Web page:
Boy, ain't that the truth. I learned quite some time ago not to even broach the topic of politics in any way with my left-leaning acquaintances; it's the surest way to turn friends into ex-friends (just ask Norman Podhoretz -- he wrote an entire book about the subject).

Of course, that doesn't stop my left-leaning friends from prattling on about things socio-political in my presence anyway . . .

Oh yeah
The ones that really rip into me and get all defensive (and very delusional, I might add), have been the females.

All three of the ones in question said, "You're smarter than this, dude" as well. Notice how they have to re-cast me as a stupid person that they consider conservatives-at-large to be?

Only one of them hasn't over-reacted and even arrived at many of the same determinations that I did.

Remember McCain?
Remember it is McCain who is the candidate for president?

I would like to recommend a book: "P.O.W.: A Definitive History of the American Prisoner-Of-War Experience in Vietnam, 1964-1973"

I read this book in ~1979.

CDR Stockdale is most prominent as he was senior officer.

This is the same Stockdale that Perot asked to be his running mate. It was shameful how the country ridiculed such a fine man during that election (Stockdale and Perot, both USNA graduates.)

McCain is briefly mentioned.

Remember McCain? Not really...
He's just a future President von Hindenberg, waiting to conveniently die so Adolf Palin can take over. :)

Some Lib told me that today. Instead of laughing my head off, I just looked at him with a dead-pan face and said, "That's true. But we're counting on not only trailer-trash America but even most Libs like you to not figure that out. At least not until it is too late."

I can't even describe in words what his body language reaction was like. There was a lot of purple and red skin color changes going on, for starters.

You don't want to know how he reacted when I followed up by saying, "And, as long as Obambi goes after Palin, he's not out there instead actively convincing enough whites that he's not (a) some Black Panther out to get revenge on whites for slavery and (b) a 'Manchurian Muslim' who will take his Oath on a Koran."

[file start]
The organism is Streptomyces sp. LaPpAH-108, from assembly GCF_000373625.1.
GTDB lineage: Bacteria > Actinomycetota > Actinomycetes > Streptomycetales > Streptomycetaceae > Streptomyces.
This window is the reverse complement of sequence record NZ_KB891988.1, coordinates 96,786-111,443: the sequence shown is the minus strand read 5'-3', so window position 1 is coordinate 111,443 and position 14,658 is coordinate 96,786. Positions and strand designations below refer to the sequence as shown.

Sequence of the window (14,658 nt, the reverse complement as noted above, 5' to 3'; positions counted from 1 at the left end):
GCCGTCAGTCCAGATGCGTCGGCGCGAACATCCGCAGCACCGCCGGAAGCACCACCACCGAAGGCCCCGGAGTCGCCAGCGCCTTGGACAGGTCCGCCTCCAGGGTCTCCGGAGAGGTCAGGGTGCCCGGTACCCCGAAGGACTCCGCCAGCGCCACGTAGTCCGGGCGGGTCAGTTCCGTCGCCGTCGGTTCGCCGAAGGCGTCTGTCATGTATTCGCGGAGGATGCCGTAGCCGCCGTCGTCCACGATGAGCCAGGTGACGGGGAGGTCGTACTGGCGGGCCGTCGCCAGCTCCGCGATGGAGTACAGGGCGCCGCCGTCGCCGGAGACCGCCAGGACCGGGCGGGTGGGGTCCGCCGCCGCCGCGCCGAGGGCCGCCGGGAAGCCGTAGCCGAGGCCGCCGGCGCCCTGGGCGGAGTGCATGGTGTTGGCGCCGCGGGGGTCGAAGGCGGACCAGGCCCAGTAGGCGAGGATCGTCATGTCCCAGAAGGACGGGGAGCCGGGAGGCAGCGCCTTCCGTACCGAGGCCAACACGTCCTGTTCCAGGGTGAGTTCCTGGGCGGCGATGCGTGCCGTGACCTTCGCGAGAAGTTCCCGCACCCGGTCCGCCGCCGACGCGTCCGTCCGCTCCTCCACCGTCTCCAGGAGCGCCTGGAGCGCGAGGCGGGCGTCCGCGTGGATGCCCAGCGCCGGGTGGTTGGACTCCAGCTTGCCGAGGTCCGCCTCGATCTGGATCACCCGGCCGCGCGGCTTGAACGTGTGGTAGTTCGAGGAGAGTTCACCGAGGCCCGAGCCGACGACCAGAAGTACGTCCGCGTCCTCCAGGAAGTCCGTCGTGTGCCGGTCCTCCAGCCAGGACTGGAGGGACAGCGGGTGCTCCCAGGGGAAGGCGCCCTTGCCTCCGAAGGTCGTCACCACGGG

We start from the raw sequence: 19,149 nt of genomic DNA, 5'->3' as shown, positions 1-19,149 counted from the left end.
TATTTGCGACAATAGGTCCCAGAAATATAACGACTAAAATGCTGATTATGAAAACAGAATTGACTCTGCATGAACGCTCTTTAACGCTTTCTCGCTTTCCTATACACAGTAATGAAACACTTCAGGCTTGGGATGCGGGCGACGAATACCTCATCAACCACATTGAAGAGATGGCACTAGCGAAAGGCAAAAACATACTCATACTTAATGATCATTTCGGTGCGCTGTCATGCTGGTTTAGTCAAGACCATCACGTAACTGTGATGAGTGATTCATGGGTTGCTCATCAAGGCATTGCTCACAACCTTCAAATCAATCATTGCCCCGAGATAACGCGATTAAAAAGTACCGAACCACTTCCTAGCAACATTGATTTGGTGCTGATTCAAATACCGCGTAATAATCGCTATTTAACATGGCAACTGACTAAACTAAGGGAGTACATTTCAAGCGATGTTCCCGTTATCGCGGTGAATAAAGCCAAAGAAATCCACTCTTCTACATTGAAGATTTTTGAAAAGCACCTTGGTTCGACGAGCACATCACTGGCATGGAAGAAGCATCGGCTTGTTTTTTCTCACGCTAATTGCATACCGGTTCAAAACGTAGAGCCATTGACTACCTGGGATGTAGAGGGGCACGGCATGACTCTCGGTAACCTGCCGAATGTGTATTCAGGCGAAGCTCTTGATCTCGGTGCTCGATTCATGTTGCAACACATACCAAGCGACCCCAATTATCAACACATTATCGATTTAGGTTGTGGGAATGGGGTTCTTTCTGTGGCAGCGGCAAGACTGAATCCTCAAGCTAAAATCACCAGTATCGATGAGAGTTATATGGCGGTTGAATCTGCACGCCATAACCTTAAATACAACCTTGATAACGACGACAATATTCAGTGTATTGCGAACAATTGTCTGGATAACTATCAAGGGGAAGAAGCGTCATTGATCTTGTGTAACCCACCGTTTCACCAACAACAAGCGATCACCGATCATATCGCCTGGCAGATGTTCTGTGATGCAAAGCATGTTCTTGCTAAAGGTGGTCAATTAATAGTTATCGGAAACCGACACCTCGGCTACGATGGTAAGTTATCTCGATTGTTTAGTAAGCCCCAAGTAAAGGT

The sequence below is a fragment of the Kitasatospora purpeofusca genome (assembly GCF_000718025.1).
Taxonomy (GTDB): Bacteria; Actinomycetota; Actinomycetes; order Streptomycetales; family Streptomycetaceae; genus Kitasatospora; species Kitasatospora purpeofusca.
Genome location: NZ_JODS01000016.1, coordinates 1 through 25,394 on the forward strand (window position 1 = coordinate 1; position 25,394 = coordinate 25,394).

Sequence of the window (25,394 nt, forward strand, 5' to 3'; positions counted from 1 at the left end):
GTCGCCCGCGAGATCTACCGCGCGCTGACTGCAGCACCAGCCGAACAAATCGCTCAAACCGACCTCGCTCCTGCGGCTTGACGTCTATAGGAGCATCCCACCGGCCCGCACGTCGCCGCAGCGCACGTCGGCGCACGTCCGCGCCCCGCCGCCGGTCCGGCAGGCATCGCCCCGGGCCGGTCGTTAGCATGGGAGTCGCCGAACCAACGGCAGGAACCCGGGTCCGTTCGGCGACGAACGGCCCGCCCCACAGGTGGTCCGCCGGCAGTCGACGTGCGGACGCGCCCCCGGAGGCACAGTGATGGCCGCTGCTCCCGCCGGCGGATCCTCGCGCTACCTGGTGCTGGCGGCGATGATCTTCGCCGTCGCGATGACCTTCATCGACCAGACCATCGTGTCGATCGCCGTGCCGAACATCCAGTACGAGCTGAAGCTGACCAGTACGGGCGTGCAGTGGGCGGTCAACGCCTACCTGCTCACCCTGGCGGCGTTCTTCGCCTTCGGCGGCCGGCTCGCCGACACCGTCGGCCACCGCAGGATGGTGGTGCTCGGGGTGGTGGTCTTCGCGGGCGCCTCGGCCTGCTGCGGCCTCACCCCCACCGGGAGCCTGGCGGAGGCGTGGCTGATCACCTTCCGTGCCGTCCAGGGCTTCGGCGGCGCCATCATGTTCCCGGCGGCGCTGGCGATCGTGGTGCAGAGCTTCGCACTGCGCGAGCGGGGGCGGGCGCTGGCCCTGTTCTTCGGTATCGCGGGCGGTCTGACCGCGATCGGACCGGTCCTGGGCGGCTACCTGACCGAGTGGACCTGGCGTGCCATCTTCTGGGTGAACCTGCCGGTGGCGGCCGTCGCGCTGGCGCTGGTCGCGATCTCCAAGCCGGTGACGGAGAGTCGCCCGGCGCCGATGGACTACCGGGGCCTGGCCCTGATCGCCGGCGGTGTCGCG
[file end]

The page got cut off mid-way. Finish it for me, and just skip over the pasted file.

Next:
Once you realize just how insecure Libs really are, its easy to push their buttons.

Button Pushing
>"I followed up by saying, "And, as long as Obambi goes after Palin, he's not out there instead actively convincing enough whites that he's not (a) some Black Panther out to get revenge on whites for slavery and (b) a 'Manchurian Muslim' who will take his Oath on a Koran."

Ouch! -- I like it. I don't have the temperment to swat my annoying leftist acquaintances with such rejoinders -- I'd never hear the end of it, as they take it so personally.

>"Once you realize just how insecure Libs really are, its easy to push their buttons."

With that I fully agree -- their EQ (Emotion Quotient) is so dangerously high that it's not difficult to goad them into full-on eruption. However, the fallout is a result I'm not comfortable experiencing whenever I'm in their company in the future.

Such 'tolerant' liberals!
"With that I fully agree -- their EQ (Emotion Quotient) is so dangerously high that it's not difficult to goad them into full-on eruption. However, the fallout is a result I'm not comfortable experiencing whenever I'm in their company in the future."

It's amazing how childish the MSM and the Dems are acting.

He was a jerk at work...
...who loves to unprofessionally rip into me in the middle of meetings. I finally had enough -- and in front of about eight other people in the conference room -- let those zingers fly.

childish acting
Its a sign of how infantile a lot of boomers (sorry folks, but what is the overwhelming demographic these 'tards tend to be in?) really are.

Basically, about a solid third of the entire baby boom generation never 'grew up' and are emotionally stunted for life.

Here is an extreme example (notice Roy in the background?):

I got a real kick at the end with the girl who seemed to be trying out for a role in a Klingon funeral ritual on Star Trek.

Yeah...the comments content mostly mentioned tree cutting
So it follows that AdSense would pick up on that.

Required Reading
>"Its a sign of how infantile a lot of boomers (sorry folks, but what is the overwhelming demographic these 'tards tend to be in?) really are."

If you want a hillarious skewering of the Baby Boom generation and the ugliness they've wrought on our culture, I highly recommend Joe Queenan's "Balsamic Dreams: A Short But Self-Important History of the Baby Boomer Generation."

(Ignore the low-star Amazon customer ratings -- the book is terrific.)

His trademark snideness and cynicism are appropriately wicked for the topic.